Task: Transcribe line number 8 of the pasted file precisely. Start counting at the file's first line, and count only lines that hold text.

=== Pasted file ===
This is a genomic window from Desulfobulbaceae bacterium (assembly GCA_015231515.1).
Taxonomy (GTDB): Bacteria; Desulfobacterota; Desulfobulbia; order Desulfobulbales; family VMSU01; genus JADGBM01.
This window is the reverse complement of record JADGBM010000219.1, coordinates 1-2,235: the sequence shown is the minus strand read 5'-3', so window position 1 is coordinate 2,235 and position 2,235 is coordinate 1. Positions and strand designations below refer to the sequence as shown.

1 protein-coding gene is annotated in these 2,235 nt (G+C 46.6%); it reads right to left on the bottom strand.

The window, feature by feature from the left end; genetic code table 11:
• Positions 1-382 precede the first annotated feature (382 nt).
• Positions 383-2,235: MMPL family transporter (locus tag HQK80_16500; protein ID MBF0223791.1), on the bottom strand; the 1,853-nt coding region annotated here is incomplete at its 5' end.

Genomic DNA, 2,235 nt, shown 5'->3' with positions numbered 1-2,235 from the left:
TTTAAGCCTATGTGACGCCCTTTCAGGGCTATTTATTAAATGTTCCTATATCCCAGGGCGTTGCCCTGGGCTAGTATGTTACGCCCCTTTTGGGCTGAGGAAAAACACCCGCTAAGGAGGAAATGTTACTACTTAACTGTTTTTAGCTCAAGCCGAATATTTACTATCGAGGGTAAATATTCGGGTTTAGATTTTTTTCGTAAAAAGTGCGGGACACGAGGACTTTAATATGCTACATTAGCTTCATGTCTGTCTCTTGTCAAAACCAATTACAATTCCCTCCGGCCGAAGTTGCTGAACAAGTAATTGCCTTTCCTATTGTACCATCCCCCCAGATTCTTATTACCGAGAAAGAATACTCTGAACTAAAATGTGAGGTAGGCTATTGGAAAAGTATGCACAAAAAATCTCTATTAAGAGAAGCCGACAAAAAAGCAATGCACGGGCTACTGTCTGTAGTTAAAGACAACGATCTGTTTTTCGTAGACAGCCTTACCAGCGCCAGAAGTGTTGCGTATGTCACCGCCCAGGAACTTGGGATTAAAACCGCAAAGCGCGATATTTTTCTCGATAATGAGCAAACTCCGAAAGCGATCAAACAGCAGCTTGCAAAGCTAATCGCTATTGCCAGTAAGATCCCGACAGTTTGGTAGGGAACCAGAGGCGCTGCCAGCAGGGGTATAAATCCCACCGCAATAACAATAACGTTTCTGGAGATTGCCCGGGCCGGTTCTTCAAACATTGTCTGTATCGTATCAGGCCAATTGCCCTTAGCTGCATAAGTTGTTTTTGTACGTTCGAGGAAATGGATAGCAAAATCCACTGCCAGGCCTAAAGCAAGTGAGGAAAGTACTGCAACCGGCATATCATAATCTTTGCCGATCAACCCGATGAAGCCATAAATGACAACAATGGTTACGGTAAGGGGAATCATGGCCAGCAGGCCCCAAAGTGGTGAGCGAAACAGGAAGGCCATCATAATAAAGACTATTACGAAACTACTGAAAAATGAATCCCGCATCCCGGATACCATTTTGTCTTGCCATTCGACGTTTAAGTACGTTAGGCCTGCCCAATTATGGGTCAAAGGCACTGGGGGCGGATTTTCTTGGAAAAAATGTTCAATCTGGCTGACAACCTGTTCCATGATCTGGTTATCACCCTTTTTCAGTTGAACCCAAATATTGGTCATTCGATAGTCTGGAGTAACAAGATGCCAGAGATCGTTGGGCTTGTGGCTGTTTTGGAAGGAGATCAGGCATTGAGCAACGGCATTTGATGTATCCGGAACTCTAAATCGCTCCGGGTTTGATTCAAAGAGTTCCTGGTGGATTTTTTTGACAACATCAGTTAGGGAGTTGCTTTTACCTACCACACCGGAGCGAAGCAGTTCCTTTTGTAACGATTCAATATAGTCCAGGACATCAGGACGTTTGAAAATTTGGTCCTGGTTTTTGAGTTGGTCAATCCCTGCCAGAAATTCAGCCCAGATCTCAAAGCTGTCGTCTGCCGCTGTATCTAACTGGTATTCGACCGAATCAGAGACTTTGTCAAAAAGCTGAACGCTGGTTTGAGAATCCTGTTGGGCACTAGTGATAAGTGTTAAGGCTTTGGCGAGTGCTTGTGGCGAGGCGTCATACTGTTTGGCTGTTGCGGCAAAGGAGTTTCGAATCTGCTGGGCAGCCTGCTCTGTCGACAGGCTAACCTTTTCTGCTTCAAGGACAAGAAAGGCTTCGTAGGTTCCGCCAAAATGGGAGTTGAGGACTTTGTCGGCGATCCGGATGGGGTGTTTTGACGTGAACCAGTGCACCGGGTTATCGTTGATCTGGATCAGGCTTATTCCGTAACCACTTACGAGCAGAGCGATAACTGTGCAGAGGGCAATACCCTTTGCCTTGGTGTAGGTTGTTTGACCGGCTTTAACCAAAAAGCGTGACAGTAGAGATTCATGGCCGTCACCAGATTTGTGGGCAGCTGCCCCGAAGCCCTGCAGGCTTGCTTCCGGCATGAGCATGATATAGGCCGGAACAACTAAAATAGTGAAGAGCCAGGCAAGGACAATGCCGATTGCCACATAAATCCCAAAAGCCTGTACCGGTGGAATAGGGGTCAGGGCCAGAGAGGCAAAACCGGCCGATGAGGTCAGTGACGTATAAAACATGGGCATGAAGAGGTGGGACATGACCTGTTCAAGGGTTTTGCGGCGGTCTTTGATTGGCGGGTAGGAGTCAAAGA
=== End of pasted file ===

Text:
Genomic DNA, 2,235 nt, shown 5'->3' with positions numbered 1-2,235 from the left: